Mickey Nah. Real life and real news are way too crazy to bother with any of that!
Did you buy anything you don’t need during the pandemic?
Ronan: Actually no!
What was the worst experience on stage?
Mickey: I was in a band with a guy who had food poisoning. He was wearing white jeans too. Not pleasant.
Tell us something about you / each member that you think people would be surprised about?
Mickey is an expert Bloody Mary mixologist.
Ronan’s mum is a famous interior designer.
What makes you stand out as a band/artist?
Mickey: Lordy, that’s a tough one! Do we stand out? I truly hope so! Hopefully the sum of our influences and our desire to do things differently means that we are in some way unique.
I hear you have new music, what can you tell us about it.
Ronan: We just released the music video for our latest single Midday Sun, taken from our debut album Sleepwater which was released in September last year.
We filmed the video at an old mansion in Flamborough with a group of our favourite people, and had a really great time – despite the song and video exploring some dark, distressing themes. Our videos (and recording sessions for that matter) usually go that way.
What was the recording process like?
Ronan: Mickey had the idea for Midday Sun floating around for a while. I remember him playing it for me a few times on his piano in his front room. I always loved the vocal melody and chord progression – particularly the sparsity of the verses.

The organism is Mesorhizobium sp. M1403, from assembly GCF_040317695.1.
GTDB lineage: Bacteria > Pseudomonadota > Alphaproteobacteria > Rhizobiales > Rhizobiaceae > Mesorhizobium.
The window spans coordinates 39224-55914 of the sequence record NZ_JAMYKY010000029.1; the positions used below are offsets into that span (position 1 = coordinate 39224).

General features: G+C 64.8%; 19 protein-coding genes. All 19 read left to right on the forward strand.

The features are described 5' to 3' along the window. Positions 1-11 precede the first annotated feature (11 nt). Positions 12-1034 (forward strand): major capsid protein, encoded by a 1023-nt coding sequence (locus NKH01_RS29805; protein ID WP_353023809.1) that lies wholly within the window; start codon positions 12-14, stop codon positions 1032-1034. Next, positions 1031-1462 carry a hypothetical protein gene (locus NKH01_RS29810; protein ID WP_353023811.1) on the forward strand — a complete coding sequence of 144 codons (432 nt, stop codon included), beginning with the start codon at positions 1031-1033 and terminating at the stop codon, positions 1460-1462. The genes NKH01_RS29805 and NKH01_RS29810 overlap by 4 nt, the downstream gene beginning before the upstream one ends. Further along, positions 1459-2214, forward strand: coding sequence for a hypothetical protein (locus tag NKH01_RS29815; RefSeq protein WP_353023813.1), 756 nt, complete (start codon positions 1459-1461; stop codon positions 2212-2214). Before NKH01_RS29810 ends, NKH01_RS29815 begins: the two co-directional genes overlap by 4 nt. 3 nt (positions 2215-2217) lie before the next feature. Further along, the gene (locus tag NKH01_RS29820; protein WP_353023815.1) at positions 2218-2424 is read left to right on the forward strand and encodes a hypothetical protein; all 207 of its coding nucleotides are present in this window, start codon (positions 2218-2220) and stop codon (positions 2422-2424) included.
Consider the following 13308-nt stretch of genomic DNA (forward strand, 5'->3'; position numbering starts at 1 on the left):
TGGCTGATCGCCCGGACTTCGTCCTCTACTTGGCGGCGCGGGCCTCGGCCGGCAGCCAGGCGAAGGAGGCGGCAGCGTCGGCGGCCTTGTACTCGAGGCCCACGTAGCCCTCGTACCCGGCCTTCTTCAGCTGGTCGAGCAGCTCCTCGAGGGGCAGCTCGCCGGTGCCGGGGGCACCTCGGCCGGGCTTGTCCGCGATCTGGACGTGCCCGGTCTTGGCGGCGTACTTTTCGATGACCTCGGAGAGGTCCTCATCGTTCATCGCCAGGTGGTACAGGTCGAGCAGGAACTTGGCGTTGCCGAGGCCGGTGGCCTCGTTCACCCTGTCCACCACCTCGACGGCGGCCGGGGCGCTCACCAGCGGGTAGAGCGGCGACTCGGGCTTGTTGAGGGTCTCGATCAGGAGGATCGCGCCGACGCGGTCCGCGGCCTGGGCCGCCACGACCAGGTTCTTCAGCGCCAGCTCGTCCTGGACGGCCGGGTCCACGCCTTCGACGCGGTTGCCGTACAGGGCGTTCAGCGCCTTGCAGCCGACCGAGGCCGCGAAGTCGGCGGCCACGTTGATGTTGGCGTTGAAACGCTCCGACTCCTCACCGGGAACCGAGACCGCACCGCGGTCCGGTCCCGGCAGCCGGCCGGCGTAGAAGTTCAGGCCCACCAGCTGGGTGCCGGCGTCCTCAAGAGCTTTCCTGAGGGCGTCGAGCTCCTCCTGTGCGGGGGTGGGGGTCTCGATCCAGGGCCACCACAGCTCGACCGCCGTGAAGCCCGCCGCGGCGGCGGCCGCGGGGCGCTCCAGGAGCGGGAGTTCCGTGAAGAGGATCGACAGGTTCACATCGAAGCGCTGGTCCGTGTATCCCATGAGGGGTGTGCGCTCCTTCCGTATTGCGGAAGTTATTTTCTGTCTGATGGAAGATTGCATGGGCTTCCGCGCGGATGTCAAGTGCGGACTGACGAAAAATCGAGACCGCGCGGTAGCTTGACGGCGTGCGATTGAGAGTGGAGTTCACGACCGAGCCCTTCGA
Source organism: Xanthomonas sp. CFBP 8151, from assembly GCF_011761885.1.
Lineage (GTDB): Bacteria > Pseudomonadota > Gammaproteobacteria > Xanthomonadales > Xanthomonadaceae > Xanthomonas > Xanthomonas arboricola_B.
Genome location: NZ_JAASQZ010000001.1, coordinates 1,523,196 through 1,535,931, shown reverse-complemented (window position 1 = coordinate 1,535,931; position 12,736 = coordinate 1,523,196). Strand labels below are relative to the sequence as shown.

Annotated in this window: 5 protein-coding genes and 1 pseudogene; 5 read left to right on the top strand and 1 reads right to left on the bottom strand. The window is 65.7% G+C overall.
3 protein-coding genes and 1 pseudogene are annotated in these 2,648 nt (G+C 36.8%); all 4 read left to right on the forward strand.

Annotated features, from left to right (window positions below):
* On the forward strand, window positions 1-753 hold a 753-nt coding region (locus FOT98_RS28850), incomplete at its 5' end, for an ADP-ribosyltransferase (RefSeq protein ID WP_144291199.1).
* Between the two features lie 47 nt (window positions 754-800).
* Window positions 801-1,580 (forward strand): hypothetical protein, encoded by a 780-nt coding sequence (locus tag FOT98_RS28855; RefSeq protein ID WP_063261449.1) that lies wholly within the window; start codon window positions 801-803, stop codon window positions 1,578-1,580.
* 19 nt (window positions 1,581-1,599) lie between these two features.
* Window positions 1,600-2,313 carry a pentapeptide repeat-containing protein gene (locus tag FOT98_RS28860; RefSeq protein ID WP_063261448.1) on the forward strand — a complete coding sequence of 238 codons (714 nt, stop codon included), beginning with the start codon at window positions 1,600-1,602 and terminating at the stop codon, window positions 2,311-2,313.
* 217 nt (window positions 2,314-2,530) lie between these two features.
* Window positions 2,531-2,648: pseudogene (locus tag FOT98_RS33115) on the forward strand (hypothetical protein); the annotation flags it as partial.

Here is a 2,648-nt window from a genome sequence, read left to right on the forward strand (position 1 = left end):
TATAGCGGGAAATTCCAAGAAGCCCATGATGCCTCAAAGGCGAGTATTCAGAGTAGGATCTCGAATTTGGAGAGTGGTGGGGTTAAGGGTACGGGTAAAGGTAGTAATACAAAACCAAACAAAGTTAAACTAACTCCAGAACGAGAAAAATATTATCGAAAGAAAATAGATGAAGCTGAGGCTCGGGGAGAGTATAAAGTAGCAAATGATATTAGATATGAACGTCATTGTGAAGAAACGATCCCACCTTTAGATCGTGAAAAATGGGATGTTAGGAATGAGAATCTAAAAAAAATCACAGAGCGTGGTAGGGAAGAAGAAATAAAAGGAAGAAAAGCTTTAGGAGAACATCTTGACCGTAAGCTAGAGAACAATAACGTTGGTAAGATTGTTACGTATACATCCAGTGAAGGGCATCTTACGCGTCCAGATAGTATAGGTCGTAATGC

It took a while before we actually looked at working on it in Mickey’s studio, and when we did we were still finding out what Experiment 637 sounded like as a project.
Midday Sun was originally presented more as an electronic piece. Really cold and quite angular with some pretty crazy synth sounds. We really enjoyed exploring what that could be and actually performed the arrangement at our first ever show.
In the end though, as we found more of an identity through the other songs on the album, we rearranged the song with more acoustic instruments and organic sounds, whilst retaining the outro from the original.
What was the biggest learning curve in writing the new tunes?
Mickey: Finding our sound. When you are surrounded by all the musical toys you could ever need, it can get very confusing. So it’s good to find early on which pallet of sounds works for you, and try to stick with those. Space is important. You don’t wanna fill every bit of space with sounds. The Fender Rhodes electric piano is a mainstay of our recordings. Ronan works for them! I’m hoping one day they’ll give me one!
Would you change anything now it’s finished?
Ronan: Not at all. We have a lot of open conversations about all the aspects of our songs and productions. Nothing ever makes its way through the recording process without being considered by us both. This track and indeed album definitely says what we want it to and expresses what we were going through collectively at the time of writing and recording.
Is there anything else you would like to share with the world?
Mickey: Be kind. It’s pretty horrible out there at the moment with wars and lying politicians. It’s gonna be down to us to treat each other with love and respect.
FOLLOW THE BAND HERE